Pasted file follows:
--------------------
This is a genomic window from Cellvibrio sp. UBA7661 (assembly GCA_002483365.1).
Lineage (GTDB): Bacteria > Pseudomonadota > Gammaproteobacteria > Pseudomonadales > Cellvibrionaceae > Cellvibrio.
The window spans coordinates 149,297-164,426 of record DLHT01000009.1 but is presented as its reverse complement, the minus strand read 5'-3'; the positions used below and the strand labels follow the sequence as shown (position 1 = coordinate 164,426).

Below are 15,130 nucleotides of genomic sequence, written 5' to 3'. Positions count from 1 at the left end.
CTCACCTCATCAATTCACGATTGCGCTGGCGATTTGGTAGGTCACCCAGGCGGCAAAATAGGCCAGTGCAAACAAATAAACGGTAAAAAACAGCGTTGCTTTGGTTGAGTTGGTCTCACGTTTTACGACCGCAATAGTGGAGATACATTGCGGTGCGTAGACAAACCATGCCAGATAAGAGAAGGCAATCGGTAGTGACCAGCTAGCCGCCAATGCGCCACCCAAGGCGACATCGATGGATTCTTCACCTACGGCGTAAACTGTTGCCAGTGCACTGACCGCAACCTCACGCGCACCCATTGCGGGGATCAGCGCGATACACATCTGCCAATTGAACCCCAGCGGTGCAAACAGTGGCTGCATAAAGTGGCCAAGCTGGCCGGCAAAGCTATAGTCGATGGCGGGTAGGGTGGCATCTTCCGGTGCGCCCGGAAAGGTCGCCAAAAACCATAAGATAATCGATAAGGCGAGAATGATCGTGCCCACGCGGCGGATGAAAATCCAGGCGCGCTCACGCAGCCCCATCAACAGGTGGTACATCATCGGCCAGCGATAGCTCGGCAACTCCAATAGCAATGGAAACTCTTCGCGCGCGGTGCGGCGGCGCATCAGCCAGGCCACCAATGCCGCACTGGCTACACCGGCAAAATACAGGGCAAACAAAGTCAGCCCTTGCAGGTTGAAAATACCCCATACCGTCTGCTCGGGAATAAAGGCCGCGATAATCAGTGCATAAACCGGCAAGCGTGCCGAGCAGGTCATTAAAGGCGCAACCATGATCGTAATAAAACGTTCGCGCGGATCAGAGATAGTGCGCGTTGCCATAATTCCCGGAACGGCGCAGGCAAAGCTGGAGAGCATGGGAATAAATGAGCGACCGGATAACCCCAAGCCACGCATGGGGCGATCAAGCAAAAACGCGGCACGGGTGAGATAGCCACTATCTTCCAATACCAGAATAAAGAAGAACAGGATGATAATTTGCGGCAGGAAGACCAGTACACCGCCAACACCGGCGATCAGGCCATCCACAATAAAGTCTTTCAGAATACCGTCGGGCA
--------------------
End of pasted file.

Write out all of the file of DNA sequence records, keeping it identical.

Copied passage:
This is a genomic window from Cellvibrio sp. UBA7661 (assembly GCA_002483365.1).
Lineage (GTDB): Bacteria > Pseudomonadota > Gammaproteobacteria > Pseudomonadales > Cellvibrionaceae > Cellvibrio.
The window spans coordinates 149,297-164,426 of record DLHT01000009.1 but is presented as its reverse complement, the minus strand read 5'-3'; the positions used below and the strand labels follow the sequence as shown (position 1 = coordinate 164,426).

Below are 15,130 nucleotides of genomic sequence, written 5' to 3'. Positions count from 1 at the left end.
CTCACCTCATCAATTCACGATTGCGCTGGCGATTTGGTAGGTCACCCAGGCGGCAAAATAGGCCAGTGCAAACAAATAAACGGTAAAAAACAGCGTTGCTTTGGTTGAGTTGGTCTCACGTTTTACGACCGCAATAGTGGAGATACATTGCGGTGCGTAGACAAACCATGCCAGATAAGAGAAGGCAATCGGTAGTGACCAGCTAGCCGCCAATGCGCCACCCAAGGCGACATCGATGGATTCTTCACCTACGGCGTAAACTGTTGCCAGTGCACTGACCGCAACCTCACGCGCACCCATTGCGGGGATCAGCGCGATACACATCTGCCAATTGAACCCCAGCGGTGCAAACAGTGGCTGCATAAAGTGGCCAAGCTGGCCGGCAAAGCTATAGTCGATGGCGGGTAGGGTGGCATCTTCCGGTGCGCCCGGAAAGGTCGCCAAAAACCATAAGATAATCGATAAGGCGAGAATGATCGTGCCCACGCGGCGGATGAAAATCCAGGCGCGCTCACGCAGCCCCATCAACAGGTGGTACATCATCGGCCAGCGATAGCTCGGCAACTCCAATAGCAATGGAAACTCTTCGCGCGCGGTGCGGCGGCGCATCAGCCAGGCCACCAATGCCGCACTGGCTACACCGGCAAAATACAGGGCAAACAAAGTCAGCCCTTGCAGGTTGAAAATACCCCATACCGTCTGCTCGGGAATAAAGGCCGCGATAATCAGTGCATAAACCGGCAAGCGTGCCGAGCAGGTCATTAAAGGCGCAACCATGATCGTAATAAAACGTTCGCGCGGATCAGAGATAGTGCGCGTTGCCATAATTCCCGGAACGGCGCAGGCAAAGCTGGAGAGCATGGGAATAAATGAGCGACCGGATAACCCCAAGCCACGCATGGGGCGATCAAGCAAAAACGCGGCACGGGTGAGATAGCCACTATCTTCCAATACCAGAATAAAGAAGAACAGGATGATAATTTGCGGCAGGAAGACCAGTACACCGCCAACACCGGCGATCAGGCCATCCACAATAAAGTCTTTCAGAATACCGTCGGGCA